Both the Prosecution and defense can have experts testify on thier behalf, and there are differences of opinion, yes. One psychiatrist can say a person is not psychotic, one can say he is.

    In today's scientific advancements, forensics are playing a larger role in court.

    The "trier of fact", be it Judge or Jury, has the ultimate power to accept or reject any expert testimony.


    I am looking particularly at the adversarial trial system, the Criminal Procedure Rules and also how the media after cases such as the Sally Clark case may have affected the role of expert witnesses in trial. Any replies would be fantastic!

    Many thanks

    Nikki Gosbee
    Media coverage or pre-trial publicity can influence potential jurors, yes. IF there is a high profile case, the Defense can file a Motion for a Change of Venue, meaning they will transfer the case to a district where the "locals" are not involved and any jury selection will not come from the area of the crime.

    Although jurors take an oath upon being seated to uphold the law, in today's real world, this is not always the case.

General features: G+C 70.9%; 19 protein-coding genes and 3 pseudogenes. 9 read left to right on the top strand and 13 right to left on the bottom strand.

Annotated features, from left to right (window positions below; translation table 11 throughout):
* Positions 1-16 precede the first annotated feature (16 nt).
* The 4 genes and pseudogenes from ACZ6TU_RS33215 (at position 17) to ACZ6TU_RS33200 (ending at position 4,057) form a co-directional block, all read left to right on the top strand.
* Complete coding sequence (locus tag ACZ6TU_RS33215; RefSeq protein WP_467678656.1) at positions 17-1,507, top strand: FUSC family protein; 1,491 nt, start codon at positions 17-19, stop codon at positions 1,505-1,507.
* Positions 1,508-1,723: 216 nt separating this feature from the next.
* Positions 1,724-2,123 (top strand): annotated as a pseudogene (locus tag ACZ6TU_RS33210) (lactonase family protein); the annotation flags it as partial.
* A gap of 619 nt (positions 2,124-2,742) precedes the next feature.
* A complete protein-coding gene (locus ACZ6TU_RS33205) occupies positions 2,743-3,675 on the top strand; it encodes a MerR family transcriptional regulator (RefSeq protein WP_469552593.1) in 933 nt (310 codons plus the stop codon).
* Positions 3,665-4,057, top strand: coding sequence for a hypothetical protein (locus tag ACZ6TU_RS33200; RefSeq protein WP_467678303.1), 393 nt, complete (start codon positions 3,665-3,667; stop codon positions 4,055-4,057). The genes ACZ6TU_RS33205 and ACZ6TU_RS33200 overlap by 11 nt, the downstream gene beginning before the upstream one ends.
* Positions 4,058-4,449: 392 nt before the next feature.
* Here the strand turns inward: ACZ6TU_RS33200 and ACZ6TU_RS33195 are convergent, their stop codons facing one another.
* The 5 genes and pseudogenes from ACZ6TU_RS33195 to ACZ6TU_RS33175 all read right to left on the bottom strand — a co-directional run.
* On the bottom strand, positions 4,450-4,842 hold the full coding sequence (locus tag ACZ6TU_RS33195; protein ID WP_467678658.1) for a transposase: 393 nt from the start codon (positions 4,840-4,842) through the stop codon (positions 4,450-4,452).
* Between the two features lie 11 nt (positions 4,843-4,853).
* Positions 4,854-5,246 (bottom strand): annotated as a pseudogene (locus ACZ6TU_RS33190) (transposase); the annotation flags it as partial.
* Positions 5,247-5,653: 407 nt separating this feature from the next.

Outside expert witnesses are generally paid to appear, and as such, present facts as thier expertise outlines, and pretrial opinion by the public has little if no impact on them.

    By outside, I mean an independent agency. A state employee/chemist can give testimony but he is not paid to do such except what his normal salary is as an employee.



    Does this help any?

    BOR *Bill of Rights*

  3. #3
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    Default Re: The Opinions of Expert Witnesses and the Extent to Which They Can Fulfill Their R

    Hi Nikki

    There are lots of points here and it is a third year project.

    How about going back to the old system of 12 men honest and true?

    Sally would NEVER have been found guilty if we needed a vote of 12 to zero.

    And this would apply to many cases where 'experts' are in disagreement.

    The need for just ten was because of jury 'nobbling' or even intimidation and although this would apply to cases involving powerful or mafia gangs it hardly is the justice we need for a loving mother to be judged by.

    The first or one problem was not the expert witness but the system itself.

    This 10 to 2 majority for guilt is responsible for many injustices and particularly those of the medical kind where a parent or carer is blamed for a health problem to the child often when there is no history of problems against that parent or carer but the experts convince 10 but not 12 that their view of harm is correct.